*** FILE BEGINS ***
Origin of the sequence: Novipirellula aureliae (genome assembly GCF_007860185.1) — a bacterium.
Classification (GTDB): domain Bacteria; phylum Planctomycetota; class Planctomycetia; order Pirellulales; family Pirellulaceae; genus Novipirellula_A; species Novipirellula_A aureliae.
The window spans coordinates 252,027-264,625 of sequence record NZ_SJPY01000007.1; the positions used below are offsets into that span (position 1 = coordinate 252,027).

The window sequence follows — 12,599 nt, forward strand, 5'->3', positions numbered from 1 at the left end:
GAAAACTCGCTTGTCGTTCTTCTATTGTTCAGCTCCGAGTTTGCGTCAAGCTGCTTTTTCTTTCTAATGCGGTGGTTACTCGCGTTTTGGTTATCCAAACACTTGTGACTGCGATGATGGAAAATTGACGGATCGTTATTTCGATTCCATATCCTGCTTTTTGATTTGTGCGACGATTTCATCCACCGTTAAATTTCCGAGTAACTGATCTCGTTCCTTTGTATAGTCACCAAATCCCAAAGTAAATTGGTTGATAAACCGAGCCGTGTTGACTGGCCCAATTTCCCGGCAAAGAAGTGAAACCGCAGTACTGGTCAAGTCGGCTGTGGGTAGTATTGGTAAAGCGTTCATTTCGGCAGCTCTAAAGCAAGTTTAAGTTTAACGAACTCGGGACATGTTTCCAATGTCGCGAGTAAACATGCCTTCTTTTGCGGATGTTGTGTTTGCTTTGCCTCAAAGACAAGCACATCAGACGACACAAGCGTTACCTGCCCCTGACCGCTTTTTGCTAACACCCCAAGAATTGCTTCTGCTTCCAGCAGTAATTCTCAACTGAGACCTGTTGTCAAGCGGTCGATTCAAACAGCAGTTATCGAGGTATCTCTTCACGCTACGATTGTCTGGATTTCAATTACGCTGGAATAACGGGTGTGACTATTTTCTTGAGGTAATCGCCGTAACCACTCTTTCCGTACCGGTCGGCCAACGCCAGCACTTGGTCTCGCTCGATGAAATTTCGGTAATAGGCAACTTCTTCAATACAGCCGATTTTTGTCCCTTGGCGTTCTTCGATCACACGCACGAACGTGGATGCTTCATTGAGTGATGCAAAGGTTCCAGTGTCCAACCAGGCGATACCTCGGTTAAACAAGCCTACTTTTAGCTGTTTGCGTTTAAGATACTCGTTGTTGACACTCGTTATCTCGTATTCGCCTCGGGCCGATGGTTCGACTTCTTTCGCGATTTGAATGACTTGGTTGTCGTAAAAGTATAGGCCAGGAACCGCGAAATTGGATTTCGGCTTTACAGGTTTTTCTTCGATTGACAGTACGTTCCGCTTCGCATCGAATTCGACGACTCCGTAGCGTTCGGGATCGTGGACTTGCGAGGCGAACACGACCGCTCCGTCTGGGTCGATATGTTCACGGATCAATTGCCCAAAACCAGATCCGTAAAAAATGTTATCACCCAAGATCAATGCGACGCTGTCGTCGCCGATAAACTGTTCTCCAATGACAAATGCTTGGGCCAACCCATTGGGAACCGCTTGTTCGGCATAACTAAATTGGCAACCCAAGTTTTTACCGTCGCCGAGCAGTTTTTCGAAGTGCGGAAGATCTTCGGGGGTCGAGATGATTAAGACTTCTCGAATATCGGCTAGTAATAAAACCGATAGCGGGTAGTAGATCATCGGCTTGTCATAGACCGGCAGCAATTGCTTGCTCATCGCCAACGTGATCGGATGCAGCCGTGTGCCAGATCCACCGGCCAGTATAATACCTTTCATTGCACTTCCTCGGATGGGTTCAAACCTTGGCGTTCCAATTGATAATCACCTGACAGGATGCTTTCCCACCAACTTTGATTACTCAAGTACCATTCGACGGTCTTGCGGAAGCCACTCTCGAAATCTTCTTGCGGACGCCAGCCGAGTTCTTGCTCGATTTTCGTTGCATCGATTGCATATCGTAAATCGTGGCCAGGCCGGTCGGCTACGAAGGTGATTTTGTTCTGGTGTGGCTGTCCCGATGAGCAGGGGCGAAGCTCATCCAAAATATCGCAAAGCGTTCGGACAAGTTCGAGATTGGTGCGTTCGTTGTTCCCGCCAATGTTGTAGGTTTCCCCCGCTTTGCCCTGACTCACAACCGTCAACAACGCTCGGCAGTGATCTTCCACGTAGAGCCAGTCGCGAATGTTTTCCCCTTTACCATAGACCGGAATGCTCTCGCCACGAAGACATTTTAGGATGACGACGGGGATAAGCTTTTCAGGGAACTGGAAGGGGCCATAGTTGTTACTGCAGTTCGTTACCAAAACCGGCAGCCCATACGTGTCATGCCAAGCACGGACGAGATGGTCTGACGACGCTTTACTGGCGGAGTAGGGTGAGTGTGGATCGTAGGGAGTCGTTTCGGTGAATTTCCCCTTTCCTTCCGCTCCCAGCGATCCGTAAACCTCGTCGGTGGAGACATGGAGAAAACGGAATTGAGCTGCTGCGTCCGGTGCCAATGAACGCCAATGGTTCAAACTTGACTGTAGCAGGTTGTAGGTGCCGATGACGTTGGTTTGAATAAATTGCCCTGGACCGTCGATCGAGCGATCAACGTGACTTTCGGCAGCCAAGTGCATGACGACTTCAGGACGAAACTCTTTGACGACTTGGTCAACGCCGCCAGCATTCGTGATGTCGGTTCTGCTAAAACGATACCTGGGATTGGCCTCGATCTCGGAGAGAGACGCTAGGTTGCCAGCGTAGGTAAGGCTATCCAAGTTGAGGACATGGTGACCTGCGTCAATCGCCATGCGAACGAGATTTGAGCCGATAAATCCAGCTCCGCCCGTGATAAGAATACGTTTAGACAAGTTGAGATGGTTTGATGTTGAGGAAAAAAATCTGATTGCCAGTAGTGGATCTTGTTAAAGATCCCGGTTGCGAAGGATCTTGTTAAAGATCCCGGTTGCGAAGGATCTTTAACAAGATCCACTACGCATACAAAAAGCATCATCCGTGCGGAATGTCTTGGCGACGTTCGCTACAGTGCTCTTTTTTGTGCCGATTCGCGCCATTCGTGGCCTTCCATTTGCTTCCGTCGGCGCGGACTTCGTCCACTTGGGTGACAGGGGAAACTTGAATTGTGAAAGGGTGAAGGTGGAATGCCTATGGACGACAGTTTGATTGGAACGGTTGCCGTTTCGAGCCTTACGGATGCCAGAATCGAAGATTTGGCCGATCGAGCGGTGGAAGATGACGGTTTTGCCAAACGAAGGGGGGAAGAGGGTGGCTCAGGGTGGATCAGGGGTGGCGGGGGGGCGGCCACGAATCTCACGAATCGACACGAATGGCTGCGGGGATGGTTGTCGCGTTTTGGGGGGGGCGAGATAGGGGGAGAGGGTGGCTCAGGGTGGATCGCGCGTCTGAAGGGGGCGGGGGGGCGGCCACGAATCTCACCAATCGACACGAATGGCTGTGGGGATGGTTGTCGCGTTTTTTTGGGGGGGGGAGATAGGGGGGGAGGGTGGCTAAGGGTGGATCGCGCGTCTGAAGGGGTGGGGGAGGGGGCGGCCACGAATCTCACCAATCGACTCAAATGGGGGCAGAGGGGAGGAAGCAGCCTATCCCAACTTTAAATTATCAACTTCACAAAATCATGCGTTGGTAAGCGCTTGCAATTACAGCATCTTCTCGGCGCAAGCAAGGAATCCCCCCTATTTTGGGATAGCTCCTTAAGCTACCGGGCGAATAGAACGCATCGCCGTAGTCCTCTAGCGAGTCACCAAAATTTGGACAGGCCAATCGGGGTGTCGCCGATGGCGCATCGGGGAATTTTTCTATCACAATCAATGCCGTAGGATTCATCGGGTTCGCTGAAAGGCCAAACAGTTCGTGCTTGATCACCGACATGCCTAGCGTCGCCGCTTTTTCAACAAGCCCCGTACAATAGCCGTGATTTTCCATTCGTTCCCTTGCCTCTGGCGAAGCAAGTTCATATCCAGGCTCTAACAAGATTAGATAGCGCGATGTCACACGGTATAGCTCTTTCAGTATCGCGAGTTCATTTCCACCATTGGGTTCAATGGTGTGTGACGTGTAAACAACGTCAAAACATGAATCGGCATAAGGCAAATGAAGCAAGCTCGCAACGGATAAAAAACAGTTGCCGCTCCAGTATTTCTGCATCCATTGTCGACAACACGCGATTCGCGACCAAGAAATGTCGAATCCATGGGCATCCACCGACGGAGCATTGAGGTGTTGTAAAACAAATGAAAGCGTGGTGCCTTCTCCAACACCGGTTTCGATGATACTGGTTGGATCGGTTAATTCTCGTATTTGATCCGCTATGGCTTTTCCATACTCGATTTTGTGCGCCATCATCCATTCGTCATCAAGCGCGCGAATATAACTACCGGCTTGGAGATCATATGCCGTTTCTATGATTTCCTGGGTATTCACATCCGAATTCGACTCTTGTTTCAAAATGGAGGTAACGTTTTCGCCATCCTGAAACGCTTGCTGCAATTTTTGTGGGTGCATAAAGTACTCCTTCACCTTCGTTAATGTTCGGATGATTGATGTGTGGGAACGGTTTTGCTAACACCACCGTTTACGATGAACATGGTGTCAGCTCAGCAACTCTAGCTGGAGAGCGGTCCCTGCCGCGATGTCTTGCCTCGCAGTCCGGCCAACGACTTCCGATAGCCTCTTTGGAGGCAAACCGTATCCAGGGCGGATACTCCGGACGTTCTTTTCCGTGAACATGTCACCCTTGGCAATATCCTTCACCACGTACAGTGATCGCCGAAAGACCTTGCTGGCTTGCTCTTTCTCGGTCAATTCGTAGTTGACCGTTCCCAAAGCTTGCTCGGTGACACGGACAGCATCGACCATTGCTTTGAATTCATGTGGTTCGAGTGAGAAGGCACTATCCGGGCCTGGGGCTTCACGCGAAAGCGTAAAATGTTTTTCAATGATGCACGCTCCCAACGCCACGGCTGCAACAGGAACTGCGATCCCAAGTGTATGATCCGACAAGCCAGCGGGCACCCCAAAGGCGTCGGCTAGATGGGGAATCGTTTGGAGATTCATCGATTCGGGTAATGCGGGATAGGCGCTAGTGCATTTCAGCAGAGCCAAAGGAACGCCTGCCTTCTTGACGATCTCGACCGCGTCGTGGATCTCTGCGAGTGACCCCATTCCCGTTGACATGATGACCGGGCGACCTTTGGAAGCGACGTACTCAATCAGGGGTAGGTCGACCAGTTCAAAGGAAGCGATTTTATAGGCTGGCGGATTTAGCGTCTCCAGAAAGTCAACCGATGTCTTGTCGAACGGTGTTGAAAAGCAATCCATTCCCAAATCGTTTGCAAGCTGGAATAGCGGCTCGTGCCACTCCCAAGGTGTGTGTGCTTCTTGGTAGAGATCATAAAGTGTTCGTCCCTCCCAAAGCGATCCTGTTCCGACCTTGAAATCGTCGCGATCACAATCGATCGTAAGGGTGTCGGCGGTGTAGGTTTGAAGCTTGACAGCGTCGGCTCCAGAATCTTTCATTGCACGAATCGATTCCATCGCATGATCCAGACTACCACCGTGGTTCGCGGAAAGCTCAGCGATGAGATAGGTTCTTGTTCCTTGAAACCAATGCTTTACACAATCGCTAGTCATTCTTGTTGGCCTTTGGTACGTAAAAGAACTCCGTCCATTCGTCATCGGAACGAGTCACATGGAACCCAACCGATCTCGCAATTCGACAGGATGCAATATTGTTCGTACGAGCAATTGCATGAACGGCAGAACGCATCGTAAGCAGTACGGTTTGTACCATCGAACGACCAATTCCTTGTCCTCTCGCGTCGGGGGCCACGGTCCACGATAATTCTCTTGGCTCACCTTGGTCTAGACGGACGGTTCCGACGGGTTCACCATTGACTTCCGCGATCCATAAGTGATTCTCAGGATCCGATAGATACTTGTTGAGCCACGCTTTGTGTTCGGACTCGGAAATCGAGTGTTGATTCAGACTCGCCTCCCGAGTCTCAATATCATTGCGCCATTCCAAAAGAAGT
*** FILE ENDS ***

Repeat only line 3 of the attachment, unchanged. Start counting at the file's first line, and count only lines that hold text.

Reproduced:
The window spans coordinates 252,027-264,625 of sequence record NZ_SJPY01000007.1; the positions used below are offsets into that span (position 1 = coordinate 252,027).